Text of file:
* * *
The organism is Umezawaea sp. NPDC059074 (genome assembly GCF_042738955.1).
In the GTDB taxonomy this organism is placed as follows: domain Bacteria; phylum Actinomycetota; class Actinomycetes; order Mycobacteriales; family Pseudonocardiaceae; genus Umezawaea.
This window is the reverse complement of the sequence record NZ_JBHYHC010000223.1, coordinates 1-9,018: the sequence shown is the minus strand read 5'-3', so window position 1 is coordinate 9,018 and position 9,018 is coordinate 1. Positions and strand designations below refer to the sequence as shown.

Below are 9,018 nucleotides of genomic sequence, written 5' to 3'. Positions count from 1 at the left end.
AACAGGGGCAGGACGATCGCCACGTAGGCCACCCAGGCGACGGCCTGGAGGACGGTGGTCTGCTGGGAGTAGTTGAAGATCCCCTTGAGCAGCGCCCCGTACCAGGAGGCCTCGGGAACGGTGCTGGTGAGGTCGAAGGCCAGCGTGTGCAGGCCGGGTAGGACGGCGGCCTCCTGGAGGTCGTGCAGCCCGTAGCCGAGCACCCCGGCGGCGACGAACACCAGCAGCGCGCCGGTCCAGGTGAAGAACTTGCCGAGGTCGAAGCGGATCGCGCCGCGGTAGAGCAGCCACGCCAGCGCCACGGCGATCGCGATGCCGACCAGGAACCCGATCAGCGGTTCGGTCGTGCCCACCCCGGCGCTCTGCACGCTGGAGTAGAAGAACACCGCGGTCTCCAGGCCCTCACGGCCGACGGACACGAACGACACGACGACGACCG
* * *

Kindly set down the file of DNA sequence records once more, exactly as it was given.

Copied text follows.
The organism is Umezawaea sp. NPDC059074 (genome assembly GCF_042738955.1).
In the GTDB taxonomy this organism is placed as follows: domain Bacteria; phylum Actinomycetota; class Actinomycetes; order Mycobacteriales; family Pseudonocardiaceae; genus Umezawaea.
This window is the reverse complement of the sequence record NZ_JBHYHC010000223.1, coordinates 1-9,018: the sequence shown is the minus strand read 5'-3', so window position 1 is coordinate 9,018 and position 9,018 is coordinate 1. Positions and strand designations below refer to the sequence as shown.

Below are 9,018 nucleotides of genomic sequence, written 5' to 3'. Positions count from 1 at the left end.
AACAGGGGCAGGACGATCGCCACGTAGGCCACCCAGGCGACGGCCTGGAGGACGGTGGTCTGCTGGGAGTAGTTGAAGATCCCCTTGAGCAGCGCCCCGTACCAGGAGGCCTCGGGAACGGTGCTGGTGAGGTCGAAGGCCAGCGTGTGCAGGCCGGGTAGGACGGCGGCCTCCTGGAGGTCGTGCAGCCCGTAGCCGAGCACCCCGGCGGCGACGAACACCAGCAGCGCGCCGGTCCAGGTGAAGAACTTGCCGAGGTCGAAGCGGATCGCGCCGCGGTAGAGCAGCCACGCCAGCGCCACGGCGATCGCGATGCCGACCAGGAACCCGATCAGCGGTTCGGTCGTGCCCACCCCGGCGCTCTGCACGCTGGAGTAGAAGAACACCGCGGTCTCCAGGCCCTCACGGCCGACGGACACGAACGACACGACGACGACCG